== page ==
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Can a server 2003 R2 domain controller be upgraded to Server 2008 in place?

I am not certified in servers.  I have 4 Server 2003 units.  3 are member servers and one is a domain controller.  The domain controller also has all of the roles.

Right now the domain controller has a few shares and contains the end user's roaming profiles.
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John Smithers
Asked:
John Smithers
4 Solutions
 
setasoujiroCommented:
it depends wether the 2003 servers are x64 if the answer is yes:
http://blogs.dirteam.com/blogs/sanderberkouwer/archive/2008/04/08/upgrading-your-active-directory-to-windows-server-2008.aspx

otherwise it would not be an inplace
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kevinhsiehCommented:
If you Windows server is 32 bit in can be upgraded in place to Windows 2008 32 bit, but NOT to Windows 2008 R2 which is 64 bit only. A 64 bit version of 1indows 2003 can be upgraded to either Windows 2008 x64 or Windows 2008 R2. The rule for an in place upgrade is that you have to stay either 32 or 64 bit; you can not change from one to another during an in place upgrade.
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Darius GhassemCommented:
You can upgrade depending on the edition you have currently installed and what edition you want to go too like the above posts explain.

Another thing is to make sure your current hardware supports Windows 2008 Server installs as well

You can do an inplace upgrade even though I don't recommend on a Domain Controller. Make sure you have a good backup
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Lee W, MVPTechnology and Business Process AdvisorCommented:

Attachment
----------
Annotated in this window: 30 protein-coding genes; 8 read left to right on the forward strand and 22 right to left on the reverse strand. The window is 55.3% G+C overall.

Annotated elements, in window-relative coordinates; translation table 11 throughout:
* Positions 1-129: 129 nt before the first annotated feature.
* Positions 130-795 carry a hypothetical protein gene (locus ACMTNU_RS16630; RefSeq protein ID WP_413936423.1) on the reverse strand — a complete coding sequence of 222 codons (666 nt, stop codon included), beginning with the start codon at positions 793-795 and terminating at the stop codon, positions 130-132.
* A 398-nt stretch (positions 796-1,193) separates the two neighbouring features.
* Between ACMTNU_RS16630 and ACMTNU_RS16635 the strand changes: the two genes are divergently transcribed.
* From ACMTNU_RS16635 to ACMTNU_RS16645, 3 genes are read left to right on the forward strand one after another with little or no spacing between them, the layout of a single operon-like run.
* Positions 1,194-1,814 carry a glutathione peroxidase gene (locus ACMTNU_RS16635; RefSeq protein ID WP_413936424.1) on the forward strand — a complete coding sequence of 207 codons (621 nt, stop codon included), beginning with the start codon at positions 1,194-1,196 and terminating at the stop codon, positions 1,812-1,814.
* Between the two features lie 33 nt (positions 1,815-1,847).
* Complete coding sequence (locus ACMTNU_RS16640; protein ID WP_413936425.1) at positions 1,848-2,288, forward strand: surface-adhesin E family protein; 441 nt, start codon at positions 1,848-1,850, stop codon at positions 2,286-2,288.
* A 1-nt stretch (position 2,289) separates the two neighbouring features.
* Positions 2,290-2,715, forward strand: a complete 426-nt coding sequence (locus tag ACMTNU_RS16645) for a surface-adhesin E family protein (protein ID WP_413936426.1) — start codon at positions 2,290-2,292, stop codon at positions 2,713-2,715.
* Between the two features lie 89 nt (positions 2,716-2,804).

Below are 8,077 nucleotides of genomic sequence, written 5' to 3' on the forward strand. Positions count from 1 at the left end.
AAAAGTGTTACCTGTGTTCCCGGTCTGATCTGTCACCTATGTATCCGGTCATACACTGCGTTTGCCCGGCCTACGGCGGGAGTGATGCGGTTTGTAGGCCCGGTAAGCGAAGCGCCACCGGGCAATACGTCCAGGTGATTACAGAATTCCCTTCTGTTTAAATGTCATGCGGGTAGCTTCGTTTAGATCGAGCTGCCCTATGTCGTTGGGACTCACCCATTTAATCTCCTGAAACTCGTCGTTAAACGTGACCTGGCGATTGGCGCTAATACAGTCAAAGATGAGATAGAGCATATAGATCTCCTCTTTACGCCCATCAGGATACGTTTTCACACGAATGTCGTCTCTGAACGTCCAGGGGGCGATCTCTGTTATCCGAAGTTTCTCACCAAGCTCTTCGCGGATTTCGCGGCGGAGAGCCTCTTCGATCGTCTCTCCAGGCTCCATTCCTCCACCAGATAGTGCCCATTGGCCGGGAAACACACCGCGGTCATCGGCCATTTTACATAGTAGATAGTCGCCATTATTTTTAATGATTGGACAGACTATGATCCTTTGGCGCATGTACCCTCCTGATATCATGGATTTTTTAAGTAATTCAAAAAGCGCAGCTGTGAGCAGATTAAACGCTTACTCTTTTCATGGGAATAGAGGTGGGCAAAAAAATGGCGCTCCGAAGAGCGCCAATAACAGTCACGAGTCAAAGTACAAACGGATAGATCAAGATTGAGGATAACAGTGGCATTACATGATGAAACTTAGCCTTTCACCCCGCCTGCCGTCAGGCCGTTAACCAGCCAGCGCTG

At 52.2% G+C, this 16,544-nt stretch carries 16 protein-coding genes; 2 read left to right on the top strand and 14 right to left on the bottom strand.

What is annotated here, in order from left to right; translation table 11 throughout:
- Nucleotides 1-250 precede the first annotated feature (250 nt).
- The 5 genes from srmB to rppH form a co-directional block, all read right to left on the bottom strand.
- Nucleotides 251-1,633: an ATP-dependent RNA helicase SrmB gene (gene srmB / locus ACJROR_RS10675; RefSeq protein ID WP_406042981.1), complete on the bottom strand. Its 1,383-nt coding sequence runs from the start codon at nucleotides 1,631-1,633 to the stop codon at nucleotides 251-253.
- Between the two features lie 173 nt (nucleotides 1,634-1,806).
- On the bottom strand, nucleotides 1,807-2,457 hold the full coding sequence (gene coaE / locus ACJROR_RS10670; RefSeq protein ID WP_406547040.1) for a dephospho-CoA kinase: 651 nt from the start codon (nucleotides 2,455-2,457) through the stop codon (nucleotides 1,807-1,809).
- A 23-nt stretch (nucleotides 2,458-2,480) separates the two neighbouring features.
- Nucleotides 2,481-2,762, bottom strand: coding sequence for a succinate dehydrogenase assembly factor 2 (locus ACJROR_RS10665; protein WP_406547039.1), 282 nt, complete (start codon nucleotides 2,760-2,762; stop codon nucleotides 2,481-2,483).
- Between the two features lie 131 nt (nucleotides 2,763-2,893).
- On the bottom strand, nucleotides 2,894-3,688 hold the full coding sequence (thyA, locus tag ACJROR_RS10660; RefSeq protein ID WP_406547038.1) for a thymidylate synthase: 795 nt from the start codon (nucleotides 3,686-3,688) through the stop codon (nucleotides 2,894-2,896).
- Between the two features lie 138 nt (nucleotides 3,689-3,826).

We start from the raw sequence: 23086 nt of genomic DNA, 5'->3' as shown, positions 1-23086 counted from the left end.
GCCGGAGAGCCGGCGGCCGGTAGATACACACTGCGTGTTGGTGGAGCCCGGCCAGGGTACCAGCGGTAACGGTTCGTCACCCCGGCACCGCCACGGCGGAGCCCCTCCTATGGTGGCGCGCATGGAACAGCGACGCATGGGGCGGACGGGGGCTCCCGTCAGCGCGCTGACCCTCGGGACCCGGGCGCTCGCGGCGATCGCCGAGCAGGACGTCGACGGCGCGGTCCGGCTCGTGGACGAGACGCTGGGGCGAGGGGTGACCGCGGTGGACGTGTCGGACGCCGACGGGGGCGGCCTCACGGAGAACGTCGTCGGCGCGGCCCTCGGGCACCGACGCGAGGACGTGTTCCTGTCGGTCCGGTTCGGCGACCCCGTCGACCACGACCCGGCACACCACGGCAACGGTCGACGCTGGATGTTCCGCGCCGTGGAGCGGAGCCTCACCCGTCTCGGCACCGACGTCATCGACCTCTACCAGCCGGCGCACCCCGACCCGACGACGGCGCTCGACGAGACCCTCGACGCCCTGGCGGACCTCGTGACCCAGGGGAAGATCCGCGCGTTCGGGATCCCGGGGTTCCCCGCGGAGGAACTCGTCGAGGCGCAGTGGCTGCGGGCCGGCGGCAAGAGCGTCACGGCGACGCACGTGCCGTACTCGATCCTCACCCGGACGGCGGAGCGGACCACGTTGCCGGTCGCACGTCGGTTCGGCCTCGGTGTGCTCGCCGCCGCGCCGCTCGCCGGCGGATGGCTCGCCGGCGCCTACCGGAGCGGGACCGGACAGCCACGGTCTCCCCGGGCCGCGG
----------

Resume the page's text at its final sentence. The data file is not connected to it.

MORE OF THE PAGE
Here's a question for you - are you sure you WANT to?  I'm not saying you shouldn't be running 2008, but most experienced server people will tell you to STAY AWAY FROM IN-PLACE UPGRADES.  Do clean installs for a more long term stable system.
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John SmithersAuthor Commented:
All of your comments have been VERY helpful!

To answer leew, we are a small practice and do not have an extra server hardware platform to use.

I am just in the planning stages now.  I will probably bring in a Server savvy person to help me finalize the planning and do the upgrade.
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John SmithersAuthor Commented:
Thanks to all of you!
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Lee W, MVPTechnology and Business Process AdvisorCommented:
One word:

Virtualization.

Or, you can use non-server class hardware as a "swing" machine - it would require an extra install of Windows, but it would "free up" a server class machine to allow you to start doing clean installs.
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John SmithersAuthor Commented:
Good point!
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